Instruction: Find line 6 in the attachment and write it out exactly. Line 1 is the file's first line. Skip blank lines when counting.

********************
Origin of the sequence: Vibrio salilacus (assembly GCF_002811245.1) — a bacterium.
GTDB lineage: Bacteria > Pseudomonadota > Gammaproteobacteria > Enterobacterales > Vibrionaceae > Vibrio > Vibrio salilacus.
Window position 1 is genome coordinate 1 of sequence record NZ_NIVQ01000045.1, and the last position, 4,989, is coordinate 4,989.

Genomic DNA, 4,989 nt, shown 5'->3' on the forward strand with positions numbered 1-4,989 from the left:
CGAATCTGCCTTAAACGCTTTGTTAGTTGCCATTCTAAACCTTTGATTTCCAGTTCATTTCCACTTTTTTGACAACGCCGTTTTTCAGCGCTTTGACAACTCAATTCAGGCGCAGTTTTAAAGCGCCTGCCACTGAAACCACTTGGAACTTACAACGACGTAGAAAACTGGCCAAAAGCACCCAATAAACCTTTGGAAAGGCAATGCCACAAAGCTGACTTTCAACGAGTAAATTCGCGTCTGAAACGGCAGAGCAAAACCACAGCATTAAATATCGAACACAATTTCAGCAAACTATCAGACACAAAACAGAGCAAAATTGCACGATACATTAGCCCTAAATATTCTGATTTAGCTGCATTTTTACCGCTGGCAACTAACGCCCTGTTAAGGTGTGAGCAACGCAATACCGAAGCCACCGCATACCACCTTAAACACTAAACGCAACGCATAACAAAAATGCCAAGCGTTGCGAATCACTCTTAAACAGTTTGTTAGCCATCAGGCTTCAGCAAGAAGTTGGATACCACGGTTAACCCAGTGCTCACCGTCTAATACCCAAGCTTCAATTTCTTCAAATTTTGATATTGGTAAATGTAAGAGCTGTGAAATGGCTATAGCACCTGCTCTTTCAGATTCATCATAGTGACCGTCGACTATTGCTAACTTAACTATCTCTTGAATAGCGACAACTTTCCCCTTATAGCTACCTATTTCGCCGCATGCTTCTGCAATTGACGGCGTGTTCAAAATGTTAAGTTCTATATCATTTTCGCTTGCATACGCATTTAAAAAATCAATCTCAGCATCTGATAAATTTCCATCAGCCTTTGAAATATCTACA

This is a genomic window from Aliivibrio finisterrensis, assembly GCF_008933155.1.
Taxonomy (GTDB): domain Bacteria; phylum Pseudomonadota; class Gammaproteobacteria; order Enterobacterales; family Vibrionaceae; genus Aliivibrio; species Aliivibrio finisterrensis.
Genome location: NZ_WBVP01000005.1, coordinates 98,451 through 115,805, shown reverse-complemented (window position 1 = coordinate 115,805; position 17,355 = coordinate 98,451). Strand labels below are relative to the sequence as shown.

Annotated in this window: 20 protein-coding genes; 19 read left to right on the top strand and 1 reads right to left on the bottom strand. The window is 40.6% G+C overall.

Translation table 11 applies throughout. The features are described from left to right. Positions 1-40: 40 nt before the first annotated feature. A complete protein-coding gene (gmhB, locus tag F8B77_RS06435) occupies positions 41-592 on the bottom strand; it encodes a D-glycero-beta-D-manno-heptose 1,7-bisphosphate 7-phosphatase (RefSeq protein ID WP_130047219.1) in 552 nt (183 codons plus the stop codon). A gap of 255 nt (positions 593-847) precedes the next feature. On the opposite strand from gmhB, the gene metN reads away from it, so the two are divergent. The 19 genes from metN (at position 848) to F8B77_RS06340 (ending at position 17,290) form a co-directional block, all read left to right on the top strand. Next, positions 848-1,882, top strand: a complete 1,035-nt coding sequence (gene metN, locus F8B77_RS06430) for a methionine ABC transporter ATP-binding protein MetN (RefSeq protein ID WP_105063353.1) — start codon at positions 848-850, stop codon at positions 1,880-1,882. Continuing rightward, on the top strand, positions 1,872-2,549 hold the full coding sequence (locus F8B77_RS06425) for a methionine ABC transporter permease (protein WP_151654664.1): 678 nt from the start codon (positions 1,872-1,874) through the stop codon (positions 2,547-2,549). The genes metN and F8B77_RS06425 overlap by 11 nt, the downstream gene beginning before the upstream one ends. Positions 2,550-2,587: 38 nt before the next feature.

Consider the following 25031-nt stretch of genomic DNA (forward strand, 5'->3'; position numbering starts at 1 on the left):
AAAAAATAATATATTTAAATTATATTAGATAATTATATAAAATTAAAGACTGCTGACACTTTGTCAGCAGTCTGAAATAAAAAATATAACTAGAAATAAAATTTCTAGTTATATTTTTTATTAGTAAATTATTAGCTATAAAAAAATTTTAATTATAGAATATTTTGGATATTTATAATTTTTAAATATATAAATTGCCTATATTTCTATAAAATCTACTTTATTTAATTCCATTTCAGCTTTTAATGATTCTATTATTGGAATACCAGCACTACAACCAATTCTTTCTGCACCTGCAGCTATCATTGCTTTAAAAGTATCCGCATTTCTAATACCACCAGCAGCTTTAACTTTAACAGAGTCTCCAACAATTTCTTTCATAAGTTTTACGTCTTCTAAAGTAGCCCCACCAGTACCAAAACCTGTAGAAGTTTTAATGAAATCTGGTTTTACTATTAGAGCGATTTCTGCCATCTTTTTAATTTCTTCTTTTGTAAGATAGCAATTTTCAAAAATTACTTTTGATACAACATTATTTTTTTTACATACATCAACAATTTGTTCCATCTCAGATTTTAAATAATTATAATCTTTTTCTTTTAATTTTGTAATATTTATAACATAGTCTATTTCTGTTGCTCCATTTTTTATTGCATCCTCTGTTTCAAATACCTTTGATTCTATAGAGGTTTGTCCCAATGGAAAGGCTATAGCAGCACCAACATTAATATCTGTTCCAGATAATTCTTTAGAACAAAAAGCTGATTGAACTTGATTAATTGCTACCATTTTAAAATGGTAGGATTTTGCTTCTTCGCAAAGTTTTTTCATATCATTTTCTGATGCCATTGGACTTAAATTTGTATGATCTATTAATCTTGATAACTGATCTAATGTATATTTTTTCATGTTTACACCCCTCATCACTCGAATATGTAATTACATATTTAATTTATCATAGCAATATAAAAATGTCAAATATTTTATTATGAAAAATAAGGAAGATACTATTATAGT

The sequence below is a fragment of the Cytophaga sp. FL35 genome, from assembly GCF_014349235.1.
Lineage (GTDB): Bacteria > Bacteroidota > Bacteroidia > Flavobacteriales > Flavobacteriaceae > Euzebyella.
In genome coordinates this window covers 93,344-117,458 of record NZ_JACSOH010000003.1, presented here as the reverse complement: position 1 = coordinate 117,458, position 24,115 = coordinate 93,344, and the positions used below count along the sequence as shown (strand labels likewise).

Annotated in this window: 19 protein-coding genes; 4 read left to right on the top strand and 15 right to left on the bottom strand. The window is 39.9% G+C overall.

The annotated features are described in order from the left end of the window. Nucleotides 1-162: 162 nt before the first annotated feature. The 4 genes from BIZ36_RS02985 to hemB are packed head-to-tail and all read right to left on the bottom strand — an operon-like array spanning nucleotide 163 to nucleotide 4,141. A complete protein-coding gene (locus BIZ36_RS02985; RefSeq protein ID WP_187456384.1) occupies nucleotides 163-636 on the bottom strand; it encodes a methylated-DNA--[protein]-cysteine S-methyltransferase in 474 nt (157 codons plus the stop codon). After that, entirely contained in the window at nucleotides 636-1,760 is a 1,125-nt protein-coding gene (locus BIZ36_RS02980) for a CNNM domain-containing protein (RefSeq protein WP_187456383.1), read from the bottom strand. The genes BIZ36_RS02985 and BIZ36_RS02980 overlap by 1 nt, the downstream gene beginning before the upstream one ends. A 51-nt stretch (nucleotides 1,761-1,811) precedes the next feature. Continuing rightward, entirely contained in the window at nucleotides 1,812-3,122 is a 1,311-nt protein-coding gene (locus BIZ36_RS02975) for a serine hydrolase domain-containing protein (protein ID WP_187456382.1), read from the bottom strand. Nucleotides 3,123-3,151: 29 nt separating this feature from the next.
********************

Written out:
This is a genomic window from Aliivibrio finisterrensis, assembly GCF_008933155.1.